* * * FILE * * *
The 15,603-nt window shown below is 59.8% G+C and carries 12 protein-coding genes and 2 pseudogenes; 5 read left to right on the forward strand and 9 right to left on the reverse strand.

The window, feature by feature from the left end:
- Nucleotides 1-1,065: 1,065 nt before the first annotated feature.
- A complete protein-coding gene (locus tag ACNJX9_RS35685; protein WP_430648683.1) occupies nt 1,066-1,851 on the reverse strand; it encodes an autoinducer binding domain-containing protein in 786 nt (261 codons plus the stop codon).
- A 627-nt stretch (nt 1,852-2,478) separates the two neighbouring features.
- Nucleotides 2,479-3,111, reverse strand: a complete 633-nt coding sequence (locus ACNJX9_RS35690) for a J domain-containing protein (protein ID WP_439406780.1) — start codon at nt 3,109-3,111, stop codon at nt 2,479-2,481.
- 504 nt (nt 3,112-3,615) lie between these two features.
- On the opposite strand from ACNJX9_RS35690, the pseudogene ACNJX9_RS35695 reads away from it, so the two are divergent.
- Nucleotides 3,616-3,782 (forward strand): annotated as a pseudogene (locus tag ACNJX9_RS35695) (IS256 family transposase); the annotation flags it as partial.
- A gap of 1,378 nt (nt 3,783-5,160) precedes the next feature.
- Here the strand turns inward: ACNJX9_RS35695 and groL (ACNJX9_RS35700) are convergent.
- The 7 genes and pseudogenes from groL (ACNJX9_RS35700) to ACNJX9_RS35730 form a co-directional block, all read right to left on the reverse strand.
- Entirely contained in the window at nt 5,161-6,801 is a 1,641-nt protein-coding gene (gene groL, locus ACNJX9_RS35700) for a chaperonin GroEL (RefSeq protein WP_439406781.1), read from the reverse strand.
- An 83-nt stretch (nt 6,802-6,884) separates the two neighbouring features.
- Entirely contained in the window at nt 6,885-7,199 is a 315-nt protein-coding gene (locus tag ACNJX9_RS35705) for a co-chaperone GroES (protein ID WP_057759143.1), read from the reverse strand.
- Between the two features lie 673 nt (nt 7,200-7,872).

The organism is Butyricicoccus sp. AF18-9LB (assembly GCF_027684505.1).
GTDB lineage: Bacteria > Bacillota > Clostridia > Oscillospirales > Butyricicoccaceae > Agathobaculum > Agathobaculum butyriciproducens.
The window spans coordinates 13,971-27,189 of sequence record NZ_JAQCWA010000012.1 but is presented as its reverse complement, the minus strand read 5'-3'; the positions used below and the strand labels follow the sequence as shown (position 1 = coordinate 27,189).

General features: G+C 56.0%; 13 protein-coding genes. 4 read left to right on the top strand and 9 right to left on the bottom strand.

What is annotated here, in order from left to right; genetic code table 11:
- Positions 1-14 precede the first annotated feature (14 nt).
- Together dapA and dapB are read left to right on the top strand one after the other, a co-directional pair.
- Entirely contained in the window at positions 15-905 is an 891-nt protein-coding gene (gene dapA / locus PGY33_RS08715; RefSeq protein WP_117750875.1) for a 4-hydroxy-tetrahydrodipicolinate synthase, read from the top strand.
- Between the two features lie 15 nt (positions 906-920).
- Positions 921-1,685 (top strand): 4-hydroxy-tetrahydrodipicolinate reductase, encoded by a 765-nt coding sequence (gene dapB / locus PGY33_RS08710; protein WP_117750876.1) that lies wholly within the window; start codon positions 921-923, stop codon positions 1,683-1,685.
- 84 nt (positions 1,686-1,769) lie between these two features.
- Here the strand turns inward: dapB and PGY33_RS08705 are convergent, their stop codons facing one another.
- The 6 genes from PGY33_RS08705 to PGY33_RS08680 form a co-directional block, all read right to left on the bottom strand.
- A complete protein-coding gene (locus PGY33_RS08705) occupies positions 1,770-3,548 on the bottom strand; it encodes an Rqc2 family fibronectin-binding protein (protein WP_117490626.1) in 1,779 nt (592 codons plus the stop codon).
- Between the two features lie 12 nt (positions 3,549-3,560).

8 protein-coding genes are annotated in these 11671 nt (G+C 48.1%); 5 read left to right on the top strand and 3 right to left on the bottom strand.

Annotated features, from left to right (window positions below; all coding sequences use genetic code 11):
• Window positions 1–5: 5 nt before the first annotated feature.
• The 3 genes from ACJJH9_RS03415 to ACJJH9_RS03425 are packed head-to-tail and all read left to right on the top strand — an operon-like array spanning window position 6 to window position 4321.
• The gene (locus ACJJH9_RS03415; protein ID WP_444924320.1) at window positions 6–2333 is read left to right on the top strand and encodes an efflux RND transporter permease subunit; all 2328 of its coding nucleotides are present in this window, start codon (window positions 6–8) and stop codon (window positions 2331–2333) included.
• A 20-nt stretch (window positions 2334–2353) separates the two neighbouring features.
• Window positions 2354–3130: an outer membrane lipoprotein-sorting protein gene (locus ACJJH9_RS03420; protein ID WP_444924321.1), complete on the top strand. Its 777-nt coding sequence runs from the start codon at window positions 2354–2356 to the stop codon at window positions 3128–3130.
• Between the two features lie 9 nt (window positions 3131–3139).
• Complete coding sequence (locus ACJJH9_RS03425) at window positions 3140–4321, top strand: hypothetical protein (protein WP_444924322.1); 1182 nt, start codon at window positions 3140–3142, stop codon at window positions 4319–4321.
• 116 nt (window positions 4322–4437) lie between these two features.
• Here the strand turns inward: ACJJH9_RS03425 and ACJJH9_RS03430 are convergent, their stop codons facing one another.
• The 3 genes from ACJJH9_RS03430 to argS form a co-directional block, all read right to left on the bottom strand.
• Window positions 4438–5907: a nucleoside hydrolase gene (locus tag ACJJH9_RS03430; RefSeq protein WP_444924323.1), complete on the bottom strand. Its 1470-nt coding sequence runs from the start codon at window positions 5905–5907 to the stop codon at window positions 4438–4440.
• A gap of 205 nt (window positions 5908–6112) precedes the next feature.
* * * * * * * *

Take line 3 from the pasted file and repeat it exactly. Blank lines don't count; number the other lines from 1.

- Nucleotides 1-1,065: 1,065 nt before the first annotated feature.